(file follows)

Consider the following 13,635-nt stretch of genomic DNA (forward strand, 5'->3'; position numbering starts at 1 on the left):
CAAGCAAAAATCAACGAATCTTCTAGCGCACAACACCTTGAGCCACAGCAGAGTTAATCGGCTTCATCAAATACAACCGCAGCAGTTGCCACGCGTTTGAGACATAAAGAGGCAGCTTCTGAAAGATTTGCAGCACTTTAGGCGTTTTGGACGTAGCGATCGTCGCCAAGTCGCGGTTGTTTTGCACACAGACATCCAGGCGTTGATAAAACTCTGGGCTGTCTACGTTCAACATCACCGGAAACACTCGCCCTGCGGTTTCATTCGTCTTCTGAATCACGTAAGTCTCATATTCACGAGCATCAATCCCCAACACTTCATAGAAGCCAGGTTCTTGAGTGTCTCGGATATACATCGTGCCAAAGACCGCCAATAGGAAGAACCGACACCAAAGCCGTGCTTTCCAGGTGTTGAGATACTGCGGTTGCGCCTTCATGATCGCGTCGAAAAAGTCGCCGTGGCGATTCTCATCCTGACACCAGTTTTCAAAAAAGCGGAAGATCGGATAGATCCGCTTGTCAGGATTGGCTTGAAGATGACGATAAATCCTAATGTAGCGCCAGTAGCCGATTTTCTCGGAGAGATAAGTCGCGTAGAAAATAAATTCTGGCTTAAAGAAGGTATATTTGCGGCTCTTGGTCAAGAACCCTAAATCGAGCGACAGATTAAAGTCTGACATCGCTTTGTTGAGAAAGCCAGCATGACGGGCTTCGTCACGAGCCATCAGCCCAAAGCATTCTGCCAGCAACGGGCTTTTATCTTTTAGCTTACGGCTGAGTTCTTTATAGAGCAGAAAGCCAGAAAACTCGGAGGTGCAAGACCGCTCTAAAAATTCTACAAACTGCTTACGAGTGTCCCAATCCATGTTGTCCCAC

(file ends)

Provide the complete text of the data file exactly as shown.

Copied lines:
Consider the following 13,635-nt stretch of genomic DNA (forward strand, 5'->3'; position numbering starts at 1 on the left):
CAAGCAAAAATCAACGAATCTTCTAGCGCACAACACCTTGAGCCACAGCAGAGTTAATCGGCTTCATCAAATACAACCGCAGCAGTTGCCACGCGTTTGAGACATAAAGAGGCAGCTTCTGAAAGATTTGCAGCACTTTAGGCGTTTTGGACGTAGCGATCGTCGCCAAGTCGCGGTTGTTTTGCACACAGACATCCAGGCGTTGATAAAACTCTGGGCTGTCTACGTTCAACATCACCGGAAACACTCGCCCTGCGGTTTCATTCGTCTTCTGAATCACGTAAGTCTCATATTCACGAGCATCAATCCCCAACACTTCATAGAAGCCAGGTTCTTGAGTGTCTCGGATATACATCGTGCCAAAGACCGCCAATAGGAAGAACCGACACCAAAGCCGTGCTTTCCAGGTGTTGAGATACTGCGGTTGCGCCTTCATGATCGCGTCGAAAAAGTCGCCGTGGCGATTCTCATCCTGACACCAGTTTTCAAAAAAGCGGAAGATCGGATAGATCCGCTTGTCAGGATTGGCTTGAAGATGACGATAAATCCTAATGTAGCGCCAGTAGCCGATTTTCTCGGAGAGATAAGTCGCGTAGAAAATAAATTCTGGCTTAAAGAAGGTATATTTGCGGCTCTTGGTCAAGAACCCTAAATCGAGCGACAGATTAAAGTCTGACATCGCTTTGTTGAGAAAGCCAGCATGACGGGCTTCGTCACGAGCCATCAGCCCAAAGCATTCTGCCAGCAACGGGCTTTTATCTTTTAGCTTACGGCTGAGTTCTTTATAGAGCAGAAAGCCAGAAAACTCGGAGGTGCAAGACCGCTCTAAAAATTCTACAAACTGCTTACGAGTGTCCCAATCCATGTTGTCCCAC